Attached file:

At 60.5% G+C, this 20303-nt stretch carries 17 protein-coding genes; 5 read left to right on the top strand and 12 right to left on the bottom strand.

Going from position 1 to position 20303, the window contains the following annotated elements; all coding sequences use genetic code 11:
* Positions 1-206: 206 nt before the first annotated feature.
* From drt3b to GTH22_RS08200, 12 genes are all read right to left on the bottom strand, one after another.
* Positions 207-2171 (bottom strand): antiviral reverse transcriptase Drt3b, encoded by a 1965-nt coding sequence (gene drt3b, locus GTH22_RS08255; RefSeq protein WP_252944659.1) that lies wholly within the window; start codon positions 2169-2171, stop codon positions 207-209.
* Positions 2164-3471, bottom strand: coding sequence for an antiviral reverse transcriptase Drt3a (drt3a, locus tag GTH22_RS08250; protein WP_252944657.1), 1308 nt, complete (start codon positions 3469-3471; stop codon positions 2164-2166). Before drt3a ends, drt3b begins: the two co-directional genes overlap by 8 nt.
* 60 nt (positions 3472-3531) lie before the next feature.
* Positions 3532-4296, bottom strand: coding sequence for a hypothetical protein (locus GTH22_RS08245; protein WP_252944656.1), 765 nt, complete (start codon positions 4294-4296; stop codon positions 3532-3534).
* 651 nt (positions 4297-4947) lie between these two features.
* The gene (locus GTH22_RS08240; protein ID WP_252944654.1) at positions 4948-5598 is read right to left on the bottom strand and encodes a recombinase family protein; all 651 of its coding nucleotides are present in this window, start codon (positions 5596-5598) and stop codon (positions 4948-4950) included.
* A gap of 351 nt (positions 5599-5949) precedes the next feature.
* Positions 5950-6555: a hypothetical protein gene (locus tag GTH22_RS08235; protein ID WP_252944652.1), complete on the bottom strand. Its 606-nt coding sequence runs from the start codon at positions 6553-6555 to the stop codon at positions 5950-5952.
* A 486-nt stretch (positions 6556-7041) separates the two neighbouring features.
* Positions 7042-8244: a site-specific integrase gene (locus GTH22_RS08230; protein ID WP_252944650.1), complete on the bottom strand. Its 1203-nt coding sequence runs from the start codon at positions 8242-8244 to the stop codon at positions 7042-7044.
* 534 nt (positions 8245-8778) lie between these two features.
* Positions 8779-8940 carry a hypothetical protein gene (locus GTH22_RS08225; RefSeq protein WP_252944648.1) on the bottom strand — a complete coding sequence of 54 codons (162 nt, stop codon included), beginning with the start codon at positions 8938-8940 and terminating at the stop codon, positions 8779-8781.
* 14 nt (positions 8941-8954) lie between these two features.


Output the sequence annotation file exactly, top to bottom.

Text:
At 60.5% G+C, this 20303-nt stretch carries 17 protein-coding genes; 5 read left to right on the top strand and 12 right to left on the bottom strand.

Going from position 1 to position 20303, the window contains the following annotated elements; all coding sequences use genetic code 11:
* Positions 1-206: 206 nt before the first annotated feature.
* From drt3b to GTH22_RS08200, 12 genes are all read right to left on the bottom strand, one after another.
* Positions 207-2171 (bottom strand): antiviral reverse transcriptase Drt3b, encoded by a 1965-nt coding sequence (gene drt3b, locus GTH22_RS08255; RefSeq protein WP_252944659.1) that lies wholly within the window; start codon positions 2169-2171, stop codon positions 207-209.
* Positions 2164-3471, bottom strand: coding sequence for an antiviral reverse transcriptase Drt3a (drt3a, locus tag GTH22_RS08250; protein WP_252944657.1), 1308 nt, complete (start codon positions 3469-3471; stop codon positions 2164-2166). Before drt3a ends, drt3b begins: the two co-directional genes overlap by 8 nt.
* 60 nt (positions 3472-3531) lie before the next feature.
* Positions 3532-4296, bottom strand: coding sequence for a hypothetical protein (locus GTH22_RS08245; protein WP_252944656.1), 765 nt, complete (start codon positions 4294-4296; stop codon positions 3532-3534).
* 651 nt (positions 4297-4947) lie between these two features.
* The gene (locus GTH22_RS08240; protein ID WP_252944654.1) at positions 4948-5598 is read right to left on the bottom strand and encodes a recombinase family protein; all 651 of its coding nucleotides are present in this window, start codon (positions 5596-5598) and stop codon (positions 4948-4950) included.
* A gap of 351 nt (positions 5599-5949) precedes the next feature.
* Positions 5950-6555: a hypothetical protein gene (locus tag GTH22_RS08235; protein ID WP_252944652.1), complete on the bottom strand. Its 606-nt coding sequence runs from the start codon at positions 6553-6555 to the stop codon at positions 5950-5952.
* A 486-nt stretch (positions 6556-7041) separates the two neighbouring features.
* Positions 7042-8244: a site-specific integrase gene (locus GTH22_RS08230; protein ID WP_252944650.1), complete on the bottom strand. Its 1203-nt coding sequence runs from the start codon at positions 8242-8244 to the stop codon at positions 7042-7044.
* 534 nt (positions 8245-8778) lie between these two features.
* Positions 8779-8940 carry a hypothetical protein gene (locus GTH22_RS08225; RefSeq protein WP_252944648.1) on the bottom strand — a complete coding sequence of 54 codons (162 nt, stop codon included), beginning with the start codon at positions 8938-8940 and terminating at the stop codon, positions 8779-8781.
* 14 nt (positions 8941-8954) lie between these two features.